Traditional events like parades, concerts, and fireworks have always been the mainstays when it comes to celebrating Independence Day along the Georgia coast. But this year, something extraordinary happened. The Georgia Sea Turtle Center proved that a little firecracker named, Hugue, was the real star of the show.
It all began at The Great Dunes Park Pavilion with an educational event hosted by “Scute,” the Georgia Sea Turtle Center mascot. Scute kicked off the freedom-fest on the main lawn and posed for pictures with fans, while scientists and volunteers shared Hugue’s story with the growing crowd. ”Hugue” is the name of the rehabilitated sea turtle whose freedom was only moments away…
Hugue’s story (pronounced “Hue”) began on December 29, 2011 when she was found stranded on the beach in Huguenot Park in Jacksonville, Florida. The sub-adult loggerhead was severely debilitated with a heavy load of barnacles and marine leeches and was cold stunned upon arrival. The amazing team at The Georgia Sea Turtle Center was able to bring Hugue’s temperature back up to normal (75-80 degrees Fahrenheit) and treated her with iron supplementation, fluids, antibiotics, and nutritional support. In addition, Hugue had several wounds that required wound care and she was also anemic. With a two year rehabilitation story like that, this tough girl deserved to go out with a bang!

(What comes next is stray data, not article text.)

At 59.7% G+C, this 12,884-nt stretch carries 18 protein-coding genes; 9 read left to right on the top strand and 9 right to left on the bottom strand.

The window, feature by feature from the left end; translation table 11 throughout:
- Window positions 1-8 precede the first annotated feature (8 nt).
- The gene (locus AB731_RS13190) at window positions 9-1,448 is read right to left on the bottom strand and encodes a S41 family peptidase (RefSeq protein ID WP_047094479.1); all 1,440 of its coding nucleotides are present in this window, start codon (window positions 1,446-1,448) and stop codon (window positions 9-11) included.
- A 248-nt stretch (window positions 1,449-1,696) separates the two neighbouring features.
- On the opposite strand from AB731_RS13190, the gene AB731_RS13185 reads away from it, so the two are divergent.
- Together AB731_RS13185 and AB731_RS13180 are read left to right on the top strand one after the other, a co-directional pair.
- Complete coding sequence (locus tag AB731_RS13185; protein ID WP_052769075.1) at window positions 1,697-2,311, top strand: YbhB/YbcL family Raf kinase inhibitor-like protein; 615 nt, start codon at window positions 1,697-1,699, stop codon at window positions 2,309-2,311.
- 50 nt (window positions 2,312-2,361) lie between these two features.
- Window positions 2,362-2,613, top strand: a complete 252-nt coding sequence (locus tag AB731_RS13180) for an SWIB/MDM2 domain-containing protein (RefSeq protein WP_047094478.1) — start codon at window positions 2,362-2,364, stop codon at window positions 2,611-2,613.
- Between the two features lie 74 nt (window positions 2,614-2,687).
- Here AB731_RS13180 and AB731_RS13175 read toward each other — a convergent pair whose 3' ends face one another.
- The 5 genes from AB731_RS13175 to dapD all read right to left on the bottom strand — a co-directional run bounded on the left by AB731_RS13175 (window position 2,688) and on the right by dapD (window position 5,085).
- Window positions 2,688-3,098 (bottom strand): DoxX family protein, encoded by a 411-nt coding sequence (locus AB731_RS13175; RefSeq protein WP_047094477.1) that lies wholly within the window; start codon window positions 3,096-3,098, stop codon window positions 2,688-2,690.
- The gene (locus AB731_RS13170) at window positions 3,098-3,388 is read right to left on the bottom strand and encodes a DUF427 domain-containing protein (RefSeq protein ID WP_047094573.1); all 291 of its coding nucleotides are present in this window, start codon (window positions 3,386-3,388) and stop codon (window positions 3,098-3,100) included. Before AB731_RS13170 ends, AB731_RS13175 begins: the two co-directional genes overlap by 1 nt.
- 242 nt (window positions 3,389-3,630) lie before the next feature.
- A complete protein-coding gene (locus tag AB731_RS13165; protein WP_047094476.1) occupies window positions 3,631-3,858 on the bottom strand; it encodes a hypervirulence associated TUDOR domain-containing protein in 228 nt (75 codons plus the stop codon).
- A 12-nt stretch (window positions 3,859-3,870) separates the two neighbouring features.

As a huge crowd gathered on the beach, rumors began to swirl that the GSTC’s van had arrived. Within seconds, the transport team crested the boardwalk, carrying the tell-tale white plastic tub with Hugue inside. The release team kicked the festivities up a notch by wearing Teenage Mutant Ninja Turtle masks, which for the record, was “turtelly” awesome! Everyone was given one last close-up view as the GSTC team carefully walked Hugue around the perimeter of the crowd, before setting her down on the beach.
Research Coordinator, Kimberly Andrews and GSTC Director, Dr. Terry Norton, had to move Hugue out to deeper water after a false-start.
Once she was held over the water, Hugue made her move towards the approaching waves. With one last exuberant splash, the tracking transmitter on the back of her shell sank slowly into the sea. If you are interested in following Hugue’s journey, please visit her tracking MAP on the http://www.seaturtle.org/ website. It is unknown how long her transmitter will last, but she was last logged near St. Augustine, 4km off the coast.
For more about The Georgia Sea Turtle Center, visit: http://www.georgiaseaturtlecenter.org/
Get involved and Adopt-A-Turtle! Tell them GoldenIslesInsider sent you! http://www.georgiaseaturtlecenter.org/join-us/adopt-a-turtle/
Ramey Shirah, a Southern Coterie contributor, has an exquisite eye for photography and a big heart for conservation and nature. She lives on St. Simons Island and shares pictures and insights on her blog, www.goldenislesinsider.com. You can also visit Golden Isles Insider on fb @https://www.facebook.com/GoldenIslesInsider or on twitter @ https://twitter.com/goldenislesGA